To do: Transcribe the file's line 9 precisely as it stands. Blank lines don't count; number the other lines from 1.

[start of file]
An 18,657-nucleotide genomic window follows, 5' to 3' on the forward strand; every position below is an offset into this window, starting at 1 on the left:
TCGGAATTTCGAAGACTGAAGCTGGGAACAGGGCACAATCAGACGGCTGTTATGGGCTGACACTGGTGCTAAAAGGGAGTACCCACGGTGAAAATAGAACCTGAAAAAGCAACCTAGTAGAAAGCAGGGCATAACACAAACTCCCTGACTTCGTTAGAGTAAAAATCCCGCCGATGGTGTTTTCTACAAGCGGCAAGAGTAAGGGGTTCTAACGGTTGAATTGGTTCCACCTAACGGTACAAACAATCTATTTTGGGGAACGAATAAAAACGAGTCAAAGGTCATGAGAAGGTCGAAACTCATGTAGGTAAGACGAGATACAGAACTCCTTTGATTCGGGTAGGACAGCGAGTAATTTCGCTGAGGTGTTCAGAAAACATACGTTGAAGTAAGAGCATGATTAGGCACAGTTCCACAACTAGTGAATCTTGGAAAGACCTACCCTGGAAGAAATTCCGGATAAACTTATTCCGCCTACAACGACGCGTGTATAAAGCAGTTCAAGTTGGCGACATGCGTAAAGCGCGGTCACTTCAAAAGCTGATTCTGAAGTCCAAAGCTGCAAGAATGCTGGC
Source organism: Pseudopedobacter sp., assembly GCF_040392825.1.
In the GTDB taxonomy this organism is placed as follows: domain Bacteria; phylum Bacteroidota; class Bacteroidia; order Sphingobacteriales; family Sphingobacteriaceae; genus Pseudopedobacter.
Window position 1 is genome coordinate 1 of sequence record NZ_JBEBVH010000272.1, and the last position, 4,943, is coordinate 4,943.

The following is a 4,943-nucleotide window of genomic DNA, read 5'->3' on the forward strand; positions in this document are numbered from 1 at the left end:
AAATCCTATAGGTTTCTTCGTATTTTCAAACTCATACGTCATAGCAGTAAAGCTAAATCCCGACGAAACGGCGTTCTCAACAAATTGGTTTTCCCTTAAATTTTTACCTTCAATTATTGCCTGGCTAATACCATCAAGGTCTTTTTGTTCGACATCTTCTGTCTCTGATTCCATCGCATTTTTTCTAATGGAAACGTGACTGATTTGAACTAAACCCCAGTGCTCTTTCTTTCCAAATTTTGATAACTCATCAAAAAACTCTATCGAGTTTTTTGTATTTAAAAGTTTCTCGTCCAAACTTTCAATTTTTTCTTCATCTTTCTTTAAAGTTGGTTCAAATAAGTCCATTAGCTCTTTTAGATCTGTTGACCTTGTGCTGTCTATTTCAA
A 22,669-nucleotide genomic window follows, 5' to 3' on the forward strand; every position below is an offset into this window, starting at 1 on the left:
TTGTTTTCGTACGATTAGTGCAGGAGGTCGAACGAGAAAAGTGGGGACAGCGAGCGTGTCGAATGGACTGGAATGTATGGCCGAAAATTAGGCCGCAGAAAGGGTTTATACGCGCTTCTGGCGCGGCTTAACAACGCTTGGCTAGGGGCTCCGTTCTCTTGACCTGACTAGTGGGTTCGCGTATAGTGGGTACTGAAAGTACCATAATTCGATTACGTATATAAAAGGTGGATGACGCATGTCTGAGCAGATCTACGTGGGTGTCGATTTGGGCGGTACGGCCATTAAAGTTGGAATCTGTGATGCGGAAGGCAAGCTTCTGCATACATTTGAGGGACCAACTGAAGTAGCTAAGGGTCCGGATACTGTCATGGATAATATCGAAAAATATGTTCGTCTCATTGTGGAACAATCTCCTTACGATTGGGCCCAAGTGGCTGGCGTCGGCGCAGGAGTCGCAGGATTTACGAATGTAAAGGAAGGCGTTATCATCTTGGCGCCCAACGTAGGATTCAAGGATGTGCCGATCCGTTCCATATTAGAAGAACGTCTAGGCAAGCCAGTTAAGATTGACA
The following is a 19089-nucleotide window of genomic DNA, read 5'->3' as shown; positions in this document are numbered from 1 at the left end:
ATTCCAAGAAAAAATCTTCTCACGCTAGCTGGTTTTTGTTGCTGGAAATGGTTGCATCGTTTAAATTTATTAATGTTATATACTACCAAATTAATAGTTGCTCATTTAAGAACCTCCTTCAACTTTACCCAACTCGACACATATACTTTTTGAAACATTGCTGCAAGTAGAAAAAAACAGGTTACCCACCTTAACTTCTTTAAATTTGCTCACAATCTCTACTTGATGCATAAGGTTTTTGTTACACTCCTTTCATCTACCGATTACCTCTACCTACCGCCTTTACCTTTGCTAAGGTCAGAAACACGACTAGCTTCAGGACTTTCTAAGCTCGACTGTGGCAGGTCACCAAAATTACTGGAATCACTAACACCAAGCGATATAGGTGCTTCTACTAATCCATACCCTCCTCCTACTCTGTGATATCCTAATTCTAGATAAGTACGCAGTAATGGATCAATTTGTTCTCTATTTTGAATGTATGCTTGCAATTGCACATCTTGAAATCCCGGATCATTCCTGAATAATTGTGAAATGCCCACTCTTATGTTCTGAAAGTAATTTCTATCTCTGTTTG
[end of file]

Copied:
TTGTTTTCGTACGATTAGTGCAGGAGGTCGAACGAGAAAAGTGGGGACAGCGAGCGTGTCGAATGGACTGGAATGTATGGCCGAAAATTAGGCCGCAGAAAGGGTTTATACGCGCTTCTGGCGCGGCTTAACAACGCTTGGCTAGGGGCTCCGTTCTCTTGACCTGACTAGTGGGTTCGCGTATAGTGGGTACTGAAAGTACCATAATTCGATTACGTATATAAAAGGTGGATGACGCATGTCTGAGCAGATCTACGTGGGTGTCGATTTGGGCGGTACGGCCATTAAAGTTGGAATCTGTGATGCGGAAGGCAAGCTTCTGCATACATTTGAGGGACCAACTGAAGTAGCTAAGGGTCCGGATACTGTCATGGATAATATCGAAAAATATGTTCGTCTCATTGTGGAACAATCTCCTTACGATTGGGCCCAAGTGGCTGGCGTCGGCGCAGGAGTCGCAGGATTTACGAATGTAAAGGAAGGCGTTATCATCTTGGCGCCCAACGTAGGATTCAAGGATGTGCCGATCCGTTCCATATTAGAAGAACGTCTAGGCAAGCCAGTTAAGATTGACA